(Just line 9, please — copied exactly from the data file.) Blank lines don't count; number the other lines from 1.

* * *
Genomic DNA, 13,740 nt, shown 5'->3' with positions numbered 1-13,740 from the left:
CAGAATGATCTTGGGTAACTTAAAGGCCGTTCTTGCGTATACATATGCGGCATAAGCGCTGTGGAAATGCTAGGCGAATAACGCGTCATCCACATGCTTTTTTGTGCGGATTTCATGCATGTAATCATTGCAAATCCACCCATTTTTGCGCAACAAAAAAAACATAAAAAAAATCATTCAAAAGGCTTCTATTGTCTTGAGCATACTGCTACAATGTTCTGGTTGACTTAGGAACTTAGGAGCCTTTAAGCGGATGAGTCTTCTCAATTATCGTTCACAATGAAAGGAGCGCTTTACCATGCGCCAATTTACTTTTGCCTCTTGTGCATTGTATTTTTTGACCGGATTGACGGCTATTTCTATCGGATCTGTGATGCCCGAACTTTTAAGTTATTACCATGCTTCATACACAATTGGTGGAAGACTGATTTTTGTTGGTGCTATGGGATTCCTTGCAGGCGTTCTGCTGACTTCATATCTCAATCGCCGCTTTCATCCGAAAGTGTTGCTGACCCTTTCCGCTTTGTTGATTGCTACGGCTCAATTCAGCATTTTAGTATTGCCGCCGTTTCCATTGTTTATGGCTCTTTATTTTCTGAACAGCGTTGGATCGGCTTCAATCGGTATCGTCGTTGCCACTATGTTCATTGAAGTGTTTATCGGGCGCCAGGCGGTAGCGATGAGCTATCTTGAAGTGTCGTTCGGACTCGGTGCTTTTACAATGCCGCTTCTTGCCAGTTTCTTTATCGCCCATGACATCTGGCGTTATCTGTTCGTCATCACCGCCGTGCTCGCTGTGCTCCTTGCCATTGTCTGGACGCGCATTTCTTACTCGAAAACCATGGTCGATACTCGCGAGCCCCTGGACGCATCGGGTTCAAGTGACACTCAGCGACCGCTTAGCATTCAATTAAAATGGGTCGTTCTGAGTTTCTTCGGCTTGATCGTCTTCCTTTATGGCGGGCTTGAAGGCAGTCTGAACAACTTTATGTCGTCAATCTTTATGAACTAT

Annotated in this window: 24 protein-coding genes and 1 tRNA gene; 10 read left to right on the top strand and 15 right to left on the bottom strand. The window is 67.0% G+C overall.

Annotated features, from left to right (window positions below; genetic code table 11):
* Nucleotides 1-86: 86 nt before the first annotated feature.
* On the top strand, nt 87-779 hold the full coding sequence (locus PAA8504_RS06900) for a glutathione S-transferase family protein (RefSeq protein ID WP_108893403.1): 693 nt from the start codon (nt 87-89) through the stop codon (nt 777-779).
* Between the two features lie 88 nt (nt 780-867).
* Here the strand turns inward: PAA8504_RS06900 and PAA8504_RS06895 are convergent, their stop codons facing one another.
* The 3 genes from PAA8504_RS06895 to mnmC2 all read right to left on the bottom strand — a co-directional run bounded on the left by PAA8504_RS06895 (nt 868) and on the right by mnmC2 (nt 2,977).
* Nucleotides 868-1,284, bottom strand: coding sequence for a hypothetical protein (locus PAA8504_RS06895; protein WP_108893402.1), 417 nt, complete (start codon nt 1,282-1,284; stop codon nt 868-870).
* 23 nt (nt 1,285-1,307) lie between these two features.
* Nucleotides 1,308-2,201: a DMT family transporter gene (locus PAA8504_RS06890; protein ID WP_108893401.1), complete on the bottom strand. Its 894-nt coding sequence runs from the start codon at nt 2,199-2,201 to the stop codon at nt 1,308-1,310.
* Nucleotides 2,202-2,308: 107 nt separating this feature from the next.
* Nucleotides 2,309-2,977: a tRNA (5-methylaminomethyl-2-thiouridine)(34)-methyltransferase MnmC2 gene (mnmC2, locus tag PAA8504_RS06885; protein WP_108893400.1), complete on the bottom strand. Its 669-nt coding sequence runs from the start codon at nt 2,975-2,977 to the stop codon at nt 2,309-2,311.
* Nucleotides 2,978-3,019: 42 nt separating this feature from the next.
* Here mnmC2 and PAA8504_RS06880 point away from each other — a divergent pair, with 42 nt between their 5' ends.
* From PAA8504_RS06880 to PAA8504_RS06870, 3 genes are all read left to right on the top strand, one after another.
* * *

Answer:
* The 3 genes from PAA8504_RS06895 to mnmC2 all read right to left on the bottom strand — a co-directional run bounded on the left by PAA8504_RS06895 (nt 868) and on the right by mnmC2 (nt 2,977).